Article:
Charles was such an attentive observer of the heavens that nothing remarkable occurred without attracting his notice, and awakening his reflection. From the month of July, 798, till the same month in the following year, the planet Mars was nowhere visible in the heavens; wherefore, the king, who had in vain sought for it in the constellation Cancer, asked Alcuin whether its disappearance was to be attributed to its own natural course, or to the power of the sun, or to a miracle. These facts sufficiently attest the interest which Charles took in astronomy, and confirm the passing remark of Einhard, that the king devoted more time and pains to astronomy than to any other science. It seems he was desirous of constructing a German almanac; at all events, the introduction of German names of the months originated with him; some he borrowed from the Anglo-Saxon, and some he invented. He called January Winter-month; February, Horning-month; March, Spring-month; April, Easter-month; May, Pleasure-month; June, Fallow-month; July, Hay-month; August, Harvest-month; September, Meadow-month; October, Wind-month; November, Autumn-month; December, Holy-month.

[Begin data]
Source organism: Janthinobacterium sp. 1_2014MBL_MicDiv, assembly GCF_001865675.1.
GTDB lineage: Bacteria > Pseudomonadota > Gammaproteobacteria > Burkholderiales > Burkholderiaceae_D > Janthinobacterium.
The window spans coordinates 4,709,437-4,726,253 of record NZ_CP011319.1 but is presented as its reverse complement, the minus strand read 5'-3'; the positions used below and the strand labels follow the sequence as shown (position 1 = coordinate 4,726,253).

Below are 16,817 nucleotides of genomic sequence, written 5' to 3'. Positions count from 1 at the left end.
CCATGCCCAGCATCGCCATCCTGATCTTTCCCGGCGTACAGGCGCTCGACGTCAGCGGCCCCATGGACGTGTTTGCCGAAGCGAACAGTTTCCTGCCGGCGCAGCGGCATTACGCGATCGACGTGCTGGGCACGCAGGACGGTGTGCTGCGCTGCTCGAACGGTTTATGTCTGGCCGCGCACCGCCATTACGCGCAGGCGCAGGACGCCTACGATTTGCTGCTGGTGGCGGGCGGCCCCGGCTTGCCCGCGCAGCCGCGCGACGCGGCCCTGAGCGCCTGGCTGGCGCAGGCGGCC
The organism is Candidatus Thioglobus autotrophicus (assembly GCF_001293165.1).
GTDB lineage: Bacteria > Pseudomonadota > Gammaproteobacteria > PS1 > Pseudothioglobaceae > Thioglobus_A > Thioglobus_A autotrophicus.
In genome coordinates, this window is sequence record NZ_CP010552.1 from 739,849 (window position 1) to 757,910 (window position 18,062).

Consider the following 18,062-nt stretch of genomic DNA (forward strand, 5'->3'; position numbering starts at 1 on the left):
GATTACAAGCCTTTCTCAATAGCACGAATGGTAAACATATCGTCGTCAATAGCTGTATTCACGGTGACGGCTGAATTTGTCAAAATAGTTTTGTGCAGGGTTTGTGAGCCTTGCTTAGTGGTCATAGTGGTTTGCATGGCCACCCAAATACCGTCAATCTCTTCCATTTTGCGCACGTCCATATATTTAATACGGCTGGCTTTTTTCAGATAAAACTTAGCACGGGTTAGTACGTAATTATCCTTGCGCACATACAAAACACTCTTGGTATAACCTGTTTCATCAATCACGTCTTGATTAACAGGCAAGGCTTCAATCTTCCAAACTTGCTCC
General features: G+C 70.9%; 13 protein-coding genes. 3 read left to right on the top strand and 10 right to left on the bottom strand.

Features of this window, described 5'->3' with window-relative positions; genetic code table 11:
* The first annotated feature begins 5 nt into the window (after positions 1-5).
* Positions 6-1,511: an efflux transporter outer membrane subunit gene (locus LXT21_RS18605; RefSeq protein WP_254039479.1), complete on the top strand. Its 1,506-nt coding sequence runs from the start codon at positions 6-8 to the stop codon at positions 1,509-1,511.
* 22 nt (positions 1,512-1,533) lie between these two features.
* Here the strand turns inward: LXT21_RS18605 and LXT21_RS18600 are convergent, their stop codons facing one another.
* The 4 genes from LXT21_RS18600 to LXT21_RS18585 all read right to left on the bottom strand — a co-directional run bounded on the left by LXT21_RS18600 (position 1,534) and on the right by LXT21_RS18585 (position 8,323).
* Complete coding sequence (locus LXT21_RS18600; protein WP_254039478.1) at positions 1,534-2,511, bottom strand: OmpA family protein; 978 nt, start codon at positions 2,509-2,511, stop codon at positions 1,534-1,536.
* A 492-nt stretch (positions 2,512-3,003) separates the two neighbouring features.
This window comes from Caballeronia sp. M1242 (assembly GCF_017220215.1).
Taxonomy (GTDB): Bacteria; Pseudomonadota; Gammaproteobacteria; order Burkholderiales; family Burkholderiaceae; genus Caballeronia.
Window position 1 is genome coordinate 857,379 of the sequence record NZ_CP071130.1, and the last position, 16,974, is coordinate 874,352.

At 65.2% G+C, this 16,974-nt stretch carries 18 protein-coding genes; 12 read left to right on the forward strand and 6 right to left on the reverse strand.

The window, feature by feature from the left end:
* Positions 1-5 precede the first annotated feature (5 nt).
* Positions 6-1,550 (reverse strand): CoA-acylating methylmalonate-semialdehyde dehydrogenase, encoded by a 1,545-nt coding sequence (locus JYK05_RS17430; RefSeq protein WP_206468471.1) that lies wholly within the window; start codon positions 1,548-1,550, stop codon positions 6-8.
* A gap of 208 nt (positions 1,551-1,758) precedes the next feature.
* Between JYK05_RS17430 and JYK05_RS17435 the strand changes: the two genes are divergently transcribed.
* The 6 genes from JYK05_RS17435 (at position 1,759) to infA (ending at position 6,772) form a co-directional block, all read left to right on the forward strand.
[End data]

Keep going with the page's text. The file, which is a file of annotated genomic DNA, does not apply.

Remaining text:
Astronomy, like the other branches of physics, was, in Alcuin’s opinion, to be regarded as a science principally in its reference to theology. Its object was to afford to the doubting mind the most convincing evidence of the existence of a Creator, to awaken in the believer the highest veneration of the wisdom of the Almighty, and to strengthen his faith. Even arithmetic first derived its title to be considered a science from its adaptation to Theology. The numbers in the Holy Scriptures, for instance, could not escape the mystical interpretation which it was the fashion of those times to give, and which was held to be essential to the right faith; they were supposed to contain a hidden meaning, which Arithmetic would help to disclose. Alcuin’s method, and the acuteness with which he traces through all its windings a theory, which, however perverted it may seem, was by no means destitute of ingenuity, will be best seen in a letter of which the following is a literal translation. It is addressed to one of his pupils named Onias or Daphnis; and explains the passage in the Song of Solomon, wherein it is said, vi. 8. “There are threescore queens, and fourscore concubines and virgins without number”. He writes thus :—“An accurate acquaintance with numbers, teaches us that some are even, others uneven; that of the even numbers, some are perfect, others imperfect; and further, that of the imperfect numbers, some are greater, others less. All numbers are unequal that cannot be divided into two equal parts, such as 7 or 9, which, if divided, will be found to contain unequal parts. Of the equal numbers, some are perfect, others imperfect. A perfect number is one which is formed entirely of its aliquot parts, which will divide without leaving a fractional remainder, and the sum of whose parts is neither greater nor less than the whole. Take, for example, the number 6; the half of 6 is 3, the third is 2, and the sixth 1, which parts added together make 6; thus producing no fractions by division, nor over plus by the addition of the aliquot parts. The perfect Creator, therefore, who made all things very good, created the world in six days, in order to show that everything that he had formed, was perfect in its kind. On the other hand, if we divide the number 8, we shall find that the sum of its parts is less than the whole. The half of 8 is 4, the fourth is 2, the eighth 1, which parts, when added together, produce not 8 but 7; 1 + 2 + 4 = 7 not 8. On this account, when the human race after the flood replenished the earth, they originated from the number 8; for we read that 8 persons were in Noah’s ark, from whom all mankind is descended; thus indicating that the second race is less perfect than the first, which had been created in the number 6. As Adam was formed on the sixth day out of the virgin earth, so also our Redeemer, the restorer of the primitive perfection was born of the Virgin Mary in the sixth age of the world, in order to proclaim by his coming the perfection of the number 6, which had been intimated at the creation of the first man. We see, moreover, the progression of numbers in certain regular series until they become infinite. The first progression of numbers is from 1 to 10, the second from 10 to 100, the third from 100 to 1000. The same rule of perfection or imperfection that applies to the first series from 1 to 10, applies also to the second from 10 to 100. For as the number 6 when divided by units is found to be perfect, so also will the number 60, when divided by tens, the 10 in this case taking the place of the unit. The division of 60 into its aliquot parts is as follows; the half of 60 is 30, like as 3 is the half of 6; the third is 20, as 2 is of 6; and 10 stands in the place of the unit; these parts, when added together, make 60 : — thus --- 10 + 20 + 30 = 60; as 1 + 2 + 3 = 6. The same rule cannot be applied to the division of 80; for of 80, the half is 40, the fourth 20; the eighth 10; the sum of which is not 80 but 70; for 10 -- 20 + 40 = 70.